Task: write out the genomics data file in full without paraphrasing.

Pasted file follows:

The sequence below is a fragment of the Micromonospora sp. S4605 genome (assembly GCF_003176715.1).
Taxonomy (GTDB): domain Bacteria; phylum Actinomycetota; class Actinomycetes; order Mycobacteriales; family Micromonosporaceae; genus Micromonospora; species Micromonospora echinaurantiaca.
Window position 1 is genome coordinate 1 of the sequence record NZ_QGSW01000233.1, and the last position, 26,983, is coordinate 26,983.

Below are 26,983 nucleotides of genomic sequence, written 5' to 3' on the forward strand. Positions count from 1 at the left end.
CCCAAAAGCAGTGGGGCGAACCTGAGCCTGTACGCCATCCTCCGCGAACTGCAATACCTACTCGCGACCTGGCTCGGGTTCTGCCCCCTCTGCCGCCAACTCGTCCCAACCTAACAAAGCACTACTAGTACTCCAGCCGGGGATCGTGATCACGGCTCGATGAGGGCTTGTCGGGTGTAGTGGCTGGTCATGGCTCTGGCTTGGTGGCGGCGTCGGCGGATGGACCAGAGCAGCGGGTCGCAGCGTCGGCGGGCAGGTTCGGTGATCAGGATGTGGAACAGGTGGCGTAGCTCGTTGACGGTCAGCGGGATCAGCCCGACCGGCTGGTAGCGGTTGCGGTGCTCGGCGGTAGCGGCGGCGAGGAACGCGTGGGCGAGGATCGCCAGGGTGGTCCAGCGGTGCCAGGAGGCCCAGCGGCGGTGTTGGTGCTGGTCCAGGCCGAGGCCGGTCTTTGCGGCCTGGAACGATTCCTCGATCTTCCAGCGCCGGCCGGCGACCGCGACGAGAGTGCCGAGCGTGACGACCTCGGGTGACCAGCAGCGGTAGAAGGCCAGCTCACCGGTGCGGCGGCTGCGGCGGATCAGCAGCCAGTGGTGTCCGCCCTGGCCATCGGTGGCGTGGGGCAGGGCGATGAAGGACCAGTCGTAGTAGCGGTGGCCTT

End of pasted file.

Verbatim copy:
The sequence below is a fragment of the Micromonospora sp. S4605 genome (assembly GCF_003176715.1).
Taxonomy (GTDB): domain Bacteria; phylum Actinomycetota; class Actinomycetes; order Mycobacteriales; family Micromonosporaceae; genus Micromonospora; species Micromonospora echinaurantiaca.
Window position 1 is genome coordinate 1 of the sequence record NZ_QGSW01000233.1, and the last position, 26,983, is coordinate 26,983.

Below are 26,983 nucleotides of genomic sequence, written 5' to 3' on the forward strand. Positions count from 1 at the left end.
CCCAAAAGCAGTGGGGCGAACCTGAGCCTGTACGCCATCCTCCGCGAACTGCAATACCTACTCGCGACCTGGCTCGGGTTCTGCCCCCTCTGCCGCCAACTCGTCCCAACCTAACAAAGCACTACTAGTACTCCAGCCGGGGATCGTGATCACGGCTCGATGAGGGCTTGTCGGGTGTAGTGGCTGGTCATGGCTCTGGCTTGGTGGCGGCGTCGGCGGATGGACCAGAGCAGCGGGTCGCAGCGTCGGCGGGCAGGTTCGGTGATCAGGATGTGGAACAGGTGGCGTAGCTCGTTGACGGTCAGCGGGATCAGCCCGACCGGCTGGTAGCGGTTGCGGTGCTCGGCGGTAGCGGCGGCGAGGAACGCGTGGGCGAGGATCGCCAGGGTGGTCCAGCGGTGCCAGGAGGCCCAGCGGCGGTGTTGGTGCTGGTCCAGGCCGAGGCCGGTCTTTGCGGCCTGGAACGATTCCTCGATCTTCCAGCGCCGGCCGGCGACCGCGACGAGAGTGCCGAGCGTGACGACCTCGGGTGACCAGCAGCGGTAGAAGGCCAGCTCACCGGTGCGGCGGCTGCGGCGGATCAGCAGCCAGTGGTGTCCGCCCTGGCCATCGGTGGCGTGGGGCAGGGCGATGAAGGACCAGTCGTAGTAGCGGTGGCCTT